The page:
Can we turn the lights down please?  I would rather that those who are watching have more reason to concentrate on my words, rather than the size of my pores which are being illuminated with the light of multiple suns.  Ahh, thank you.

*walks to the front of the stage, sits down on the edge with legs dangling off the side*

That’s better.

By now, I’m sure that you have all come to understand that an organization that calls itself “Islamic State” has declared war on the West, which includes US.  I know that there are no shortage of voices who will trip over each other in their hurry to tell you that IS represents an “extreme” or “militant” version of Islam, and still others who are just as eager to tell you that they don’t represent Islam at all.  Frankly, I’m going to leave it up to each one of you to make your own determination as to whether any of these voices are correct.  I’ve done my research.  I’ve noted certain patterns, and methods of operation.  But you, each of you, deserves the right and luxury of being able to make your own investigations, and draw your own conclusions, without the constant drumbeat of people who either don’t trust you to come to the correct conclusions, or cannot fathom of conclusions differing from their own without condemning them as some form of “-ism”, “bigotry”, or other object of “offense”, not worthy of consideration, and totally devoid of merit.

Tonight, and in the coming days of this election, you will hear candidates of all leanings, from both of the major parties who will tell you that if you will only elect them, they “will keep the Homeland safe.”

This is a lie.

The fact is that they can’t “keep us safe”.  The reason is two-fold.

First, too many of our nation’s resources have their gaze, and their suspicion fixed on American citizens, as part of an institutional culture that routinely rejects the sovereignty of individual Americans and regards the exercise of their sovereign rights as threats to the state…a state which is being morphed into an end of its own, rather than an expression of an ideal set forth in the Declaration of Independence.  This is why you will increasingly refer to “the Homeland”, rather than “America”, despite the fact that Americans need no “reminder”, subtle, or otherwise, that America is our home.  At the same time, we have trained those who are supposed to be looking out for our nation that we cannot possibly act in a prudent fashion to secure ourselves from external threats, or keep from transforming these external threats into internal ones.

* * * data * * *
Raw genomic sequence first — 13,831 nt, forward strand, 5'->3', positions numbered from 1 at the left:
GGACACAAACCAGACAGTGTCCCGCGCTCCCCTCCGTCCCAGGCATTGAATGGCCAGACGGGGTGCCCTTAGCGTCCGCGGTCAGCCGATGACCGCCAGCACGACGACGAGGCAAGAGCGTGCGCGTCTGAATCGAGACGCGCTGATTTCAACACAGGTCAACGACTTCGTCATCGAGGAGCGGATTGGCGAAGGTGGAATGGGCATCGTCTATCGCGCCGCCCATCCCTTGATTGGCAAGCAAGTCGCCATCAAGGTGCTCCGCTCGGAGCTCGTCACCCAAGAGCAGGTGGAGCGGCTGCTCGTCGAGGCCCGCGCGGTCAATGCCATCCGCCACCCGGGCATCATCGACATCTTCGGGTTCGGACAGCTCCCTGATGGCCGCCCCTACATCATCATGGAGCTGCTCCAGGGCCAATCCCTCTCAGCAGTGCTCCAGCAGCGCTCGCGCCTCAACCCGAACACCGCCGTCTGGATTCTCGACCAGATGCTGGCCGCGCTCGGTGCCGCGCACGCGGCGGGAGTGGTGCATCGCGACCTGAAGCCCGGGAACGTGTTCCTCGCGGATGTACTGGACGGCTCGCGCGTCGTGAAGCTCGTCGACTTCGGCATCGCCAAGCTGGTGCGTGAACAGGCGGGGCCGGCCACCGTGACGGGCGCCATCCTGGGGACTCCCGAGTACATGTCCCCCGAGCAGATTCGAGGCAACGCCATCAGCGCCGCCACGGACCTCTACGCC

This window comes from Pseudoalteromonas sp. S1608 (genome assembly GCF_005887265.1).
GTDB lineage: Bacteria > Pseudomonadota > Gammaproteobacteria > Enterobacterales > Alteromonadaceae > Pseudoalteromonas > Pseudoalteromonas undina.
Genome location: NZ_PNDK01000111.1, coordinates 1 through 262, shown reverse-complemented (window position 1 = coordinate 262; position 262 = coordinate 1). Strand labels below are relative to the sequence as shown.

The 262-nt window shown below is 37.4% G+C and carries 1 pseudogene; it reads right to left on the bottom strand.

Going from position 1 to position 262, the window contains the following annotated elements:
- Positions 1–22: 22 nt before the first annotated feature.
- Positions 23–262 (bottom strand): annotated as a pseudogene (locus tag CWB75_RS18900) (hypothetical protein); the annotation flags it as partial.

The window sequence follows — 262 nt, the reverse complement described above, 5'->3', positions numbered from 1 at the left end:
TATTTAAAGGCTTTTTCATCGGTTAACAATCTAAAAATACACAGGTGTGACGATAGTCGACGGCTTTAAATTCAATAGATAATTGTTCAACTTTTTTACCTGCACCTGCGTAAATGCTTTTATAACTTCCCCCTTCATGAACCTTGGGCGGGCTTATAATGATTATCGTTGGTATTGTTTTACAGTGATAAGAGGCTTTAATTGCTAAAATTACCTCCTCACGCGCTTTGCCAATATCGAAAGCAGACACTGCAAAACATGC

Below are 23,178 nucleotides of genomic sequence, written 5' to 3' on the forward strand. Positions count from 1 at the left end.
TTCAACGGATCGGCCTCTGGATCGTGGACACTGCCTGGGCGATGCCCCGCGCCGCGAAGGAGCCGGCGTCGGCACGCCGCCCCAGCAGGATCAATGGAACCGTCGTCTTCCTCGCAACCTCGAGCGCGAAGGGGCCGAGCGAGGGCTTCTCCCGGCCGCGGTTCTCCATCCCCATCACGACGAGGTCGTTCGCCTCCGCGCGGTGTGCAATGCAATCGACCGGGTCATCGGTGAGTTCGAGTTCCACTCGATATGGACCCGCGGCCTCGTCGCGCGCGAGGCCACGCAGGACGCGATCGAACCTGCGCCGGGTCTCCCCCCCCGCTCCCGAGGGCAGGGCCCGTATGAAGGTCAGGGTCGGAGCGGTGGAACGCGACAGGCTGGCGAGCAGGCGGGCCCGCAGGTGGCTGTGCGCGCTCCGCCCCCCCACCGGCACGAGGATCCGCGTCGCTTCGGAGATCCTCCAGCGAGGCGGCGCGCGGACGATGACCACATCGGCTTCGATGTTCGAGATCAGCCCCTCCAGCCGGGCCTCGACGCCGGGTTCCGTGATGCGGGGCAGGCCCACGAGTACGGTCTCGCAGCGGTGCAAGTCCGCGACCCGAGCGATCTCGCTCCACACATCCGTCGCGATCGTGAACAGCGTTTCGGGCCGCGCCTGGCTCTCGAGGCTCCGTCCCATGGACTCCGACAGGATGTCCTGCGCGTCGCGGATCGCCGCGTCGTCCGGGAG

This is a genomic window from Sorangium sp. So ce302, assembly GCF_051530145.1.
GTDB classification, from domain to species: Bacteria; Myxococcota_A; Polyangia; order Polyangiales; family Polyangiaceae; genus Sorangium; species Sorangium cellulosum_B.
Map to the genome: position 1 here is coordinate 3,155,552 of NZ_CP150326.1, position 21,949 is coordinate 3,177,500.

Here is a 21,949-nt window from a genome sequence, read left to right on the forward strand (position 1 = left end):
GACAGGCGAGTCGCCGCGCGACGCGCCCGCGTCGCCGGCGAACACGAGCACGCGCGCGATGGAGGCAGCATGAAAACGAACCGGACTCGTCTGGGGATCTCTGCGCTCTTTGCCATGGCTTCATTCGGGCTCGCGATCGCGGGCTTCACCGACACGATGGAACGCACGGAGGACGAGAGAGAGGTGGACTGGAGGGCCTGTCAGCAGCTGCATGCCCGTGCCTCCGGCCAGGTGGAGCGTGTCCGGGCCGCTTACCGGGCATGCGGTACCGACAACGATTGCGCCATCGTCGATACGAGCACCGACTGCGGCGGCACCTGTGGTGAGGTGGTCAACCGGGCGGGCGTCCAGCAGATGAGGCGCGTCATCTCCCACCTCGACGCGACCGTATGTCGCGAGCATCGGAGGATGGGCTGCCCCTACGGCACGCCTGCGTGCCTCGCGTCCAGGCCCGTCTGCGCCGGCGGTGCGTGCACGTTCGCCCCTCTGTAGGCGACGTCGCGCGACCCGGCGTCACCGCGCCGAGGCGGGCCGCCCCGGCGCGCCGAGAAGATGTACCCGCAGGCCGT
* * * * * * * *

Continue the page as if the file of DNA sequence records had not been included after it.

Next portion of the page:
Secondly, we face a foe which loves death more than they love life.  They are ruthless.  They are determined.  And they are patient.  This means that even if all of the government’s considerable resources were trained in the right direction, the odds are still against us, and successful attacks will succeed.

If we are to rely on only our own agency to combat this, then the only path to victory is a terrible resolve, to either make the death they love so horrifying, so terrible, that they will chose life in the alternative, or to fight this evil to every last man, woman, and yes, child, because they have enlisted even their own children in this conflict.

We are in a moment of decision, when we need to have clarity in our deliberation, and the wisdom to understand that leaders take responsibility not only for the successes of their subordinates, but for their failures as well.  While it is apparent to me that this should disqualify many of the candidates running for office, I understand the temptation to want to believe that a specific candidate who talks tough can be a savior.  The best leaders lead by example, and first, we need to actually elect a leader who believes in the American people, and who can remind them of their own genius, and their goodness, and inspire them to live them, rather than deferring to a government that is poorly equipped to assume a moral responsibility that runs contrary to too many of its own purposes.  For too long, we have compromised with evil, and clothed it in the mundane as we have made it part and parcel of our daily life.  This will lead some among us to believe that compromise is a laudatory and worthy goal, and will seek to make it happen.  The best outcome we can hope for with this is a temporary peace, and an arrogant complacency which will make us subject to an eventual defeat.